You Must Remember This (previously) is a weekly podcast by Karina Longworth, documenting the secrets and forgotten histories of 20th century Hollywood. The podcast recently wrapped up "Star Wars," its first themed arc on the subject of movie stars and their lives and careers during times of war... [more inside]
On this day 128 years ago, Theodosia Burr Goodman was born in Avondale, a wealthy, largely Jewish, suburb of Cincinnati. An aspiring actress, she went to New York in 1908. Upon finding that there were no meaningful roles for blondes (Google books preview), she dyed her hair brunette. She gained notoriety some seven years later, with what would be her iconic black hair and dark eye shadow, in the movie version of a Rudyard Kipling poem called The Vampire. It was an overwrought melodrama called A Fool There Was, which starred Theodosia as Theda Bara, a femme fatale who lured men to their destruction. This film marked the first major motion picture publicity campaign and first studio-manufactured "star." [more inside]
"FBI files on Marilyn Monroe that could not be located earlier this year have been found and re-issued, revealing the names of some of the movie star’s communist-leaning acquaintances who drew concern from government officials and her own entourage." [more inside]
Lists of Note is a new site from Shaun Usher, proprietor of Letters of Note. It posts interesting lists, running the gamut from funny to poignant, mostly by famous people, though other sources crop up. Here's a sampling of lists: Johnny Cash, Walt Whitman, Eero Saarinen, Don Carman, Marilyn Monroe and F. Scott Fitzgerald.
'Marilyn Monroe' neuron aids mind control. "Volunteers fade famous images in and out using a brain-machine' interface. People have used mind control to change images on a video screen, a study reports. The volunteers, whose brains were wired up to a computer, enhanced one of two competing images of famous people or objects by changing firing rates in individual brain cells."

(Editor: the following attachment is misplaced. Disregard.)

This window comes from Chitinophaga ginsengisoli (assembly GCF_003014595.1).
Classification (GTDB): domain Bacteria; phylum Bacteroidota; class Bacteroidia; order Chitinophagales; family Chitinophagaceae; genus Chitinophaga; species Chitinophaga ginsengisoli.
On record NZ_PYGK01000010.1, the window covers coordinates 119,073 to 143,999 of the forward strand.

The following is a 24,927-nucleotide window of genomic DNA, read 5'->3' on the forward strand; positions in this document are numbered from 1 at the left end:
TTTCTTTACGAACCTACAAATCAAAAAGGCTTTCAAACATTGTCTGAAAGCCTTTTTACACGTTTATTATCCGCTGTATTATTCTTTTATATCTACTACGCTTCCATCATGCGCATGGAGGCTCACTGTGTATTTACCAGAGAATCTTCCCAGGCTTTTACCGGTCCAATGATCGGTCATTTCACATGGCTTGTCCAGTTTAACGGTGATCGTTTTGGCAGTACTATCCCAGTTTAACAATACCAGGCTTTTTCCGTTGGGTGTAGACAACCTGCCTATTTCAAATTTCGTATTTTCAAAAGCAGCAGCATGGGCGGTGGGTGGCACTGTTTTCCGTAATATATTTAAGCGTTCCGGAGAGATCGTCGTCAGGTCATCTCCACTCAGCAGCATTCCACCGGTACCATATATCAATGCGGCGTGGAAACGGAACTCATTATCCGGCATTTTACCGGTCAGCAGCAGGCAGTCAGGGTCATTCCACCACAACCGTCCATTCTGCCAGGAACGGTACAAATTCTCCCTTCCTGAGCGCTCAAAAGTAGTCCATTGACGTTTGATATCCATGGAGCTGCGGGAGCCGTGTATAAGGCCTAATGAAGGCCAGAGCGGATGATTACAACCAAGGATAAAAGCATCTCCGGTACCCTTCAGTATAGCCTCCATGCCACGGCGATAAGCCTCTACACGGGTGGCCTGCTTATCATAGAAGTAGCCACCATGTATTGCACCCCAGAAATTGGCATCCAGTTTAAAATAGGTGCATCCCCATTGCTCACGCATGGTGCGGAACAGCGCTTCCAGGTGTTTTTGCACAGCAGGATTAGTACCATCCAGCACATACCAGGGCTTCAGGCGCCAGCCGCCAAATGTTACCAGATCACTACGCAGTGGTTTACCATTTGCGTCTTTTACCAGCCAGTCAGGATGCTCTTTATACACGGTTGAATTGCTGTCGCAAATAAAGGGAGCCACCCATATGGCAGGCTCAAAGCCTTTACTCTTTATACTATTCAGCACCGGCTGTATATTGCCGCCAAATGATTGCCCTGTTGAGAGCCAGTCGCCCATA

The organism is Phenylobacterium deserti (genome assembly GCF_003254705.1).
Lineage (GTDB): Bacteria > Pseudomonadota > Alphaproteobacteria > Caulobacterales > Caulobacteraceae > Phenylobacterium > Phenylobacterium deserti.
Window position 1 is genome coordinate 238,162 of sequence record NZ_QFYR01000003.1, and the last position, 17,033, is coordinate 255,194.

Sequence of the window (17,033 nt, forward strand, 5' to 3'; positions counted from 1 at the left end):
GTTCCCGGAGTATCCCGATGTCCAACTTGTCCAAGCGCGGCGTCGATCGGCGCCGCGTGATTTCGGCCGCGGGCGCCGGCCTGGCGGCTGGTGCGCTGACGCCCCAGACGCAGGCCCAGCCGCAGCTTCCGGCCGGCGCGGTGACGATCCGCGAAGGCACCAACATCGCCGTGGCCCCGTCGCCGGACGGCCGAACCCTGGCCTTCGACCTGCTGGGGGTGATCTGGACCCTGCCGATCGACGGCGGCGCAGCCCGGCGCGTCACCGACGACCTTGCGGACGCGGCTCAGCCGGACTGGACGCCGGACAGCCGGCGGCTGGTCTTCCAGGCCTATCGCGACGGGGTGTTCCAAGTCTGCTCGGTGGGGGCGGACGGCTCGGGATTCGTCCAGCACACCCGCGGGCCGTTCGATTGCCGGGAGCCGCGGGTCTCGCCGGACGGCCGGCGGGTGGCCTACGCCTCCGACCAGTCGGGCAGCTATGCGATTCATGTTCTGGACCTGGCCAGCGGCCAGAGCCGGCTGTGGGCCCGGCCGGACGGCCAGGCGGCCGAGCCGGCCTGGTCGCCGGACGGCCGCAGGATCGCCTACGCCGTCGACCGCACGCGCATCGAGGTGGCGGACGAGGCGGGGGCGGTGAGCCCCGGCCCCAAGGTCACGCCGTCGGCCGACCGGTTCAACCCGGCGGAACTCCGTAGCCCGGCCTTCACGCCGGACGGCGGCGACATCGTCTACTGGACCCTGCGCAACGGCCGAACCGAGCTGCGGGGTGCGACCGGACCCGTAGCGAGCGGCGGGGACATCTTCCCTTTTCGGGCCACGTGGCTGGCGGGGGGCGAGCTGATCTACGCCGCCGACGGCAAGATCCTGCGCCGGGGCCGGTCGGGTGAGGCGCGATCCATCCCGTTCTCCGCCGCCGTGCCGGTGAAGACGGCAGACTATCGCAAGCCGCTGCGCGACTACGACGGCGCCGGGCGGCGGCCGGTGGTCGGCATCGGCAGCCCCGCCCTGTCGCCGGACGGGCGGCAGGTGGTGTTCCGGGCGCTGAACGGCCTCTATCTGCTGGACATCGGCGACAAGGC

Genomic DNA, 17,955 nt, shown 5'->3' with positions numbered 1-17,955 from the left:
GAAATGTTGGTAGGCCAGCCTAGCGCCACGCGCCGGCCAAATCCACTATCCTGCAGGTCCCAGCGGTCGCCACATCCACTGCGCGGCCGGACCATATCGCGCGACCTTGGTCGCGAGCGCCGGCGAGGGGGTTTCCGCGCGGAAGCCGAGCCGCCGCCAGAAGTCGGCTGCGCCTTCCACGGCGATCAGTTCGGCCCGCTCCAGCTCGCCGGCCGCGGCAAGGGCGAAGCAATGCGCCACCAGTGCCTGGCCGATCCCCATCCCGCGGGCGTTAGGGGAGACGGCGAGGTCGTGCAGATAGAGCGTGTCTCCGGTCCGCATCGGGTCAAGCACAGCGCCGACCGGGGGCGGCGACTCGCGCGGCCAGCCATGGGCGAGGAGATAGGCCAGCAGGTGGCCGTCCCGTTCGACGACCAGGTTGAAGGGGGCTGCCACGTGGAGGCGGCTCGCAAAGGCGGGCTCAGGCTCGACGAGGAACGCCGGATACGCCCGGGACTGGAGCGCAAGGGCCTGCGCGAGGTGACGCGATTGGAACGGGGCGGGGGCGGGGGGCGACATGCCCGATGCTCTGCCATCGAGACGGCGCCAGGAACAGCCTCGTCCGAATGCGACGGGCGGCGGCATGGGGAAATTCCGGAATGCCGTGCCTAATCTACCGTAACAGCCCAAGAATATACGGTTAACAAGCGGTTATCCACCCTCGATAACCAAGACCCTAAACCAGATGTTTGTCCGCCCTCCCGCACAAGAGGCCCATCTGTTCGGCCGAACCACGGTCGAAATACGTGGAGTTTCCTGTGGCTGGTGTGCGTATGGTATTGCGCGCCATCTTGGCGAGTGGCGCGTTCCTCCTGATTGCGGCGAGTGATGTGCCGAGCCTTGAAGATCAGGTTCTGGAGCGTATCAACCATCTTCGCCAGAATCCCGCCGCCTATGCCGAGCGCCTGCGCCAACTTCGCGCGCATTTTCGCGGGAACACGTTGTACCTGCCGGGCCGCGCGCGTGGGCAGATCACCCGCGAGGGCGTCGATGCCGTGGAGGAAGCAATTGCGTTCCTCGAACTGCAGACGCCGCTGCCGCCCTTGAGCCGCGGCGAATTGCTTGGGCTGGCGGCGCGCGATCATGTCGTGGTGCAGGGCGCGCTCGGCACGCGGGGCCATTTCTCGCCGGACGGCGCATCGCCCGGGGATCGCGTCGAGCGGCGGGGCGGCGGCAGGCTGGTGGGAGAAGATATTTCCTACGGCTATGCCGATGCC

The screen test offers a disorienting angle on 'behind the scenes' footage—straight through the camera. [more inside]
Bush and Blairline-dancing, The Queen on the loo, Marilyn wanking (nsfw). The phototgraphy of Alison Jackson blends the real and the irreal.
Lawrence Schiller: Photographer, author, producer, director captured the sixties and Marilyn Monroe. (Some Marilyn Monroe, NSFW)
Artist Andrzej Dragan shows us what Marilyn Monroe, Bruce Lee & Hitler if they were alive today by photoshopping famous images!
Bert Stern took pictures of Marilyn Monroe over 3 sessions [nsfw] in 1962. They're called the Last Sitting as she died of an apparent overdose 6 weeks later. In February 2008, he recreates the shoot using Lindsay Lohan [nsfw]. Not willing to let a good opportunity to spoof celebrities fly by, Village Voice's Michael Musto recreates Lindsay Lohan's photo session [nsfw].
The Greatest Interviews of the 20th Century according to The Guardian. The interviews are with Princess Diana, John Lennon, Marlon Brando, Dennis Potter, Francis Bacon, Marilyn Monroe, Sex Pistols, Malcolm X, F. Scott Fitzgerald, Margaret Thatcher and Fidel Castro. You know who else is interviewed? That's right, Nixon. Oh, and there's a Hitler interview, too. Apparently he likes tea. So do I. Funny ol' world. [via Neil Gaiman]
Marilyn Monroe, The Exhibit is a near-complete hoax, if Mark Bellinghaus — a man who appears to put the "fan" into "fanatical" — is to be believed. [wikipedia]